You see them everywhere: Friends like these don`t need enemies! If you too, have a friend who seems to be more trouble than she is worth, maybe it`s time to yank her from your address book. Find your poison pals and decide what you are going to do about them!
Signs of a toxic friendship
Your friendship feels lopsided. You`re the one who is always offering support and extending yourself. She is unavailable and doesn`t come through for you.
Your friend supports your worst vices and gives you bad advice.
Your friend regards your growth and change with fear and suspicion, instead of interest and pleasure. She`s uncomfortable with your successes.
This friend is annoyed rather than intrigued by the ways your tastes and interests differ from hers.
You constantly censor yourself because you don`t trust your friend to keep something confidential, to understand your viewpoint and to support rather than attack.
You feel worse, not better, about yourself when you`re with her.
Can this friendship be saved?
Being able to spot toxic types is the first sign that you`re growing beyond them. The next step is deciding whether to try fixing things, declare the friendship over, or let it die of attrition. Ask yourself, `How important is this person to me? Is she ultimately there for me? Do I trust she really cares about me?`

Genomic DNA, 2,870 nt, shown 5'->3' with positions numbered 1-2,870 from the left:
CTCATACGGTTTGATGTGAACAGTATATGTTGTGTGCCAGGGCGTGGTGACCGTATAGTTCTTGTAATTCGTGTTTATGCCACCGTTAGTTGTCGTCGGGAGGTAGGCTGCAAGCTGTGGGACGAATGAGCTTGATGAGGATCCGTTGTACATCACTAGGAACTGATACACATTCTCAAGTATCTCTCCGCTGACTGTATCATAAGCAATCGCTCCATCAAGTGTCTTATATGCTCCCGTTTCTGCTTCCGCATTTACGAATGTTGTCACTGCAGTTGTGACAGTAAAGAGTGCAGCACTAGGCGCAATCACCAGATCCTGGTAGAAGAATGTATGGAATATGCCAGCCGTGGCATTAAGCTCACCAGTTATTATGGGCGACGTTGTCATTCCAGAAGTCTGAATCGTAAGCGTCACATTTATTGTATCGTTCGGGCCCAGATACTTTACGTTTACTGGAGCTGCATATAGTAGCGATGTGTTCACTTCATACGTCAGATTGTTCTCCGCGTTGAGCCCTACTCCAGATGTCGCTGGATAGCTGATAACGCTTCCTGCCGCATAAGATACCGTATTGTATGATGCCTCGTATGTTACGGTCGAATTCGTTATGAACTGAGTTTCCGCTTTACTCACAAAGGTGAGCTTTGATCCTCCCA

If you decide that the friendship is worth fighting for, try this:
Work around your friend`s limitations and preserve the best part of your relationship.
Changing your own behaviour can help, too.
Altering the way you share information can protect you from the Bean Spiller`s broadcasts and allow you to stay in the loop.
Open the lines of communication. Are you giving your friend feedback? Maybe she doesn`t know that you consider her behaviour bad. Anytime you expect her to read your mind, you`re definitely contributing to the problem. Opening up your relationship for discussion may seem daunting and you may find that your friend is too rigid or disturbed to negotiate.
Be aware that your friendship might replicate an unwelcome pattern from your past. If you grew up in a family where there was bitterness or unresolved tension between you and a family member, especially a mother or sister, it`s likely that you would repeat that experience in an adult friendship.